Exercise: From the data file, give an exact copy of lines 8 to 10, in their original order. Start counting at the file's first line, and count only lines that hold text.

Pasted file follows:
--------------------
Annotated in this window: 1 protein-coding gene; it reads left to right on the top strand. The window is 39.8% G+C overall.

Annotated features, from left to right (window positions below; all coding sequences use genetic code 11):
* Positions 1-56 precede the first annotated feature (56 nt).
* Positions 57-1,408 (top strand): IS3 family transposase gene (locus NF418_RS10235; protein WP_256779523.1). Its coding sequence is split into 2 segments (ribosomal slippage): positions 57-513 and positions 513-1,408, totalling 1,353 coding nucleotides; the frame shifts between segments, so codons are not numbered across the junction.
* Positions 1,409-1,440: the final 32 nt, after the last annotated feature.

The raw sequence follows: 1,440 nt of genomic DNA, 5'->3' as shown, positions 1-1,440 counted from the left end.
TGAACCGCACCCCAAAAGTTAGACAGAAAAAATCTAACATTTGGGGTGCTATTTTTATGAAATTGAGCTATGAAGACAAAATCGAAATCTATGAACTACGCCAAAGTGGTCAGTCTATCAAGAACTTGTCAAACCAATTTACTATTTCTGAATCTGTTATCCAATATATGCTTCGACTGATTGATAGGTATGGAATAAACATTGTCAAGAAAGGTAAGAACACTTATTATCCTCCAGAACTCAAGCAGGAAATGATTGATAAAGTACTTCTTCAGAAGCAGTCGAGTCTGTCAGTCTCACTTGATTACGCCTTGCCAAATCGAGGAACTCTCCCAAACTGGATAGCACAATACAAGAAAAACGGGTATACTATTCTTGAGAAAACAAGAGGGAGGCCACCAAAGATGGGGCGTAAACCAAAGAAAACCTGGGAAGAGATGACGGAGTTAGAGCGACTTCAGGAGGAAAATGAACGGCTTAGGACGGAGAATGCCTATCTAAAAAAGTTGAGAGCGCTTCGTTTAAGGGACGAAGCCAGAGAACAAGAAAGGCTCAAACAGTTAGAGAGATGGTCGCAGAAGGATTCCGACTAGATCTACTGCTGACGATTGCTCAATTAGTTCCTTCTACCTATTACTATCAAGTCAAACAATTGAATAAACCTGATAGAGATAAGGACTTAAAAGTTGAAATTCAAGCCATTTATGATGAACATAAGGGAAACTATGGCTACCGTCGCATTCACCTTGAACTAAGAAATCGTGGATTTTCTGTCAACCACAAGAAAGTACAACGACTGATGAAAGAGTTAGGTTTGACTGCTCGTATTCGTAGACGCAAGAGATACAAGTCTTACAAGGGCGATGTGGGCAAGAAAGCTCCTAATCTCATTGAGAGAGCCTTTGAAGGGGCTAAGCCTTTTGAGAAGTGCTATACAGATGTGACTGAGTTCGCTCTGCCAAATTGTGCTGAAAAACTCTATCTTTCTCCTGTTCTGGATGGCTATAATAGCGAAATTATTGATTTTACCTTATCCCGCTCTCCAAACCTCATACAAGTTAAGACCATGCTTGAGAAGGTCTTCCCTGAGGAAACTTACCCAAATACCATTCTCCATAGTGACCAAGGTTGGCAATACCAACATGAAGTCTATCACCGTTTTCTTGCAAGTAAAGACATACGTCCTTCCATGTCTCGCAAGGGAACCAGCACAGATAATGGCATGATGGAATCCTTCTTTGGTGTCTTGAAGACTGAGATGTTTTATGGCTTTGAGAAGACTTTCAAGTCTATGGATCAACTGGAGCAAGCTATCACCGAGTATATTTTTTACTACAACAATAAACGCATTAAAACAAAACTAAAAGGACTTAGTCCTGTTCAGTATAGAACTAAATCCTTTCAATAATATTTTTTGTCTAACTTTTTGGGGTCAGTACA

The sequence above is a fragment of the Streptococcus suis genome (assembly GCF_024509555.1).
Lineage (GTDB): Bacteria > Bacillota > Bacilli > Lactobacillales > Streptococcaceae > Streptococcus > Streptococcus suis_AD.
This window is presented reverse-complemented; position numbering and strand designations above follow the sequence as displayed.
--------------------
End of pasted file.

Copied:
The sequence above is a fragment of the Streptococcus suis genome (assembly GCF_024509555.1).
Lineage (GTDB): Bacteria > Bacillota > Bacilli > Lactobacillales > Streptococcaceae > Streptococcus > Streptococcus suis_AD.
This window is presented reverse-complemented; position numbering and strand designations above follow the sequence as displayed.